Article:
A Travellerspoint blog

By this Author: ToonSarah

Exploring Lucca, mostly in the rain

Lucca day two

View Birthday trip to Italy on ToonSarah's travel map.

A wet day on Via Guinigi

The forecast for today had not been good, and unfortunately it was right. We woke to dull skies that were soon to become drizzly ones, with occasional spells of heavier rain. Oh well, at least it was much warmer than at home, and we had come prepared with umbrellas.

In the Piazza San Michele

We started the day with a small but leisurely breakfast at a café in the Piazza San Michele in Foro, not far from our apartment - cornetto (the Italian version of a croissant), fresh orange juice and coffee. Then we walked south past the Piazza XX Settembre with its statue of a winged angel dedicated to those who died in defence of Italy.

In Piazza XX Settembre, and San Girolamo from the Piazza del Giglio

After taking a few photos here we carried on towards the Piazza del Giglio, the square of the lily. It surprised us a little that the square isn’t named for Garibaldi, like so many in Italy, as a statue of him dominates the piazza. Instead it takes its name from the theatre on its south side which in turn was named for the Duchess of Lucca at the time of its foundation, Maria Luisa – her family coat of arms was adorned with three golden lilies.

Statue of Garibaldi in the Piazza del Giglio

Cattedrale di San Martino

Just beyond this square to the east is the Chiesa e Battistero dei SS Giovanni e Reparata, formerly Lucca’s cathedral, but we left that for later and made our way instead to the present day cathedral just beyond. It was Sunday so we went to mass and afterwards lingered to explore (on a Sunday mass-goers are, it seems, spared the 3€ entry fee).

The cathedral is dedicated to St Martin and parts of it date back to the 11th century when it was founded here by the then Bishop, Anselm (who late became Pope Alexander II) – namely the impressive campanile and the apse.

Lucca cathedral and campanile

Cattedrale di San Martino, Lucca

The façade is especially interesting for a number of reasons. Firstly, the columns really are all different here, and according to legend there is an explanation for their differences. The story goes that the city held a contest for the best column design. Artists came from far and wide bringing their sample column, but the inhabitants of Lucca decided to take them all, without paying the artists and used them all in the construction of the cathedral!

The labyrinth

Another interesting feature can be found by looking carefully at the right pier of the portico, where you can see this labyrinth or maze. Its history is uncertain but it is believed to date from the 12th or 13th centuries. A Latin inscription beside it refers to the ancient Greek legend about Theseus:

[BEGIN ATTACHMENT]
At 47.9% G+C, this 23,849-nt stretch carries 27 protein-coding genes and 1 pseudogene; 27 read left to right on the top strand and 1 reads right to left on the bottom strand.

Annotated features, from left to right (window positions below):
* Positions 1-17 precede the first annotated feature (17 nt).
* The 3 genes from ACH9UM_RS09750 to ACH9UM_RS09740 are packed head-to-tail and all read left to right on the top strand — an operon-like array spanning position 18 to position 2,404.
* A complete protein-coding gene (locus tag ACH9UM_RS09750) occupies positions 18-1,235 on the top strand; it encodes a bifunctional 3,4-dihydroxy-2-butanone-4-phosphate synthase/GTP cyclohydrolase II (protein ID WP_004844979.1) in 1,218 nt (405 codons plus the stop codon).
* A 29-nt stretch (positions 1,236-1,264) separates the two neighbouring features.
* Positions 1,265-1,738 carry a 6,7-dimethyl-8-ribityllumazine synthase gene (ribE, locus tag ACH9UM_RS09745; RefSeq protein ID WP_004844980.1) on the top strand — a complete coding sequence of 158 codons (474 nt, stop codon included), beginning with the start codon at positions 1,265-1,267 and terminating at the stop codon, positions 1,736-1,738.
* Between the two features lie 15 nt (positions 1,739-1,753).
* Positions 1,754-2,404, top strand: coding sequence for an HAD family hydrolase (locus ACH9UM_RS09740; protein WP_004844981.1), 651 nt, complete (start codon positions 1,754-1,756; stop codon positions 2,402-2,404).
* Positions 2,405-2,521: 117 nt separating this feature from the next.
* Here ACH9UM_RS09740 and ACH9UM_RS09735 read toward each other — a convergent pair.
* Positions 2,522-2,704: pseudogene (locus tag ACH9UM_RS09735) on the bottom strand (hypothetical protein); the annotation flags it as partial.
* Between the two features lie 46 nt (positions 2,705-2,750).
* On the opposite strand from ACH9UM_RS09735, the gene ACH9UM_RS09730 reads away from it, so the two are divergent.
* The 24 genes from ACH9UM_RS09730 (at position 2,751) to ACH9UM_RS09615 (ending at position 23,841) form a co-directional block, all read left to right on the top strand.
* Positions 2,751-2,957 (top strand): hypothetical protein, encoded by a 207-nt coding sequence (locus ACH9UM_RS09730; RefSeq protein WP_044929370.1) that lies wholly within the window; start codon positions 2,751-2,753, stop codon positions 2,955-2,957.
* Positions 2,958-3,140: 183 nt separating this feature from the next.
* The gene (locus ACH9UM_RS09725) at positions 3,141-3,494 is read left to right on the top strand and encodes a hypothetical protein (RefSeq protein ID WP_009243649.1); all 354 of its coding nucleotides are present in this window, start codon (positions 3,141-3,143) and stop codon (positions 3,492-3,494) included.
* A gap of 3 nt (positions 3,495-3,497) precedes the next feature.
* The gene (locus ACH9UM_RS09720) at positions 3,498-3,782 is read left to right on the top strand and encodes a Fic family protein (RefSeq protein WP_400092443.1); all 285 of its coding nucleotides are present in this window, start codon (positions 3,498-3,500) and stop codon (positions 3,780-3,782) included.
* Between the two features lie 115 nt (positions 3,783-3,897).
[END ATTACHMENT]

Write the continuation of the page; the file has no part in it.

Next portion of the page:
[‘This is the labyrinth built by Dedalus of Crete; all who entered therein were lost, save Theseus, thanks to Ariadne's thread’]

It is possible that this small carving may pre-date the famous Chartres maze, yet it follows (pre-empts?) the Chartres pattern that became a standard for mazes.

The large carving above the right-hand door depicts St Martin giving half his cloak to a beggar. The story goes that he had a dream that night that Jesus was wearing his cloak and the next morning woke to find the missing half had been restored. As with the Madonna outside San Michele in Foro, this statue is a copy – we will find the original (dating from 1233) inside the cathedral.

Statue of St Martin on the outside (on the left) and inside (on the right), Cattedrale di San Martino

The smaller carvings above the doors are by Nicola Pisano, the famous Pisa sculptor partly responsible for the Baptistery there. They depict other scenes from the life of St Martin, and also the months of the year and the tasks that had to be completed in each.

Carvings by Pisano on the façade

Carving details

Detail of the façade

Inside the cathedral

Inside there is plenty to be seen in addition to that original statue of St Martin and the beggar. The most famous by far is the city’s most precious relic, the Volto Santo di Lucca or Holy Face of Lucca. This cedar-wood crucifix and image of Jesus is housed in a small shrine or tempietto, the work of Matteo Civitali (who carved San Michele’s Madonna and many other works in the city’s churches).

The Volto Santo

It is said by legend to have been carved by Nicodemus, who according to St. John’s Gospel helped in preparing Christ’s body for burial. The legend explains that the hand of God took over from Nicodemus and carved the face. The crucifix was carried on a crewless ship to Luni, a Tuscan port, and thence to Lucca on a driverless cart. It was placed in the church of San Frediano, on the north side of the city, but the next morning had disappeared. A search led to its discovery in the garden of San Martino, which was interpreted as a hint from God, so the crucifix was given a permanent home here.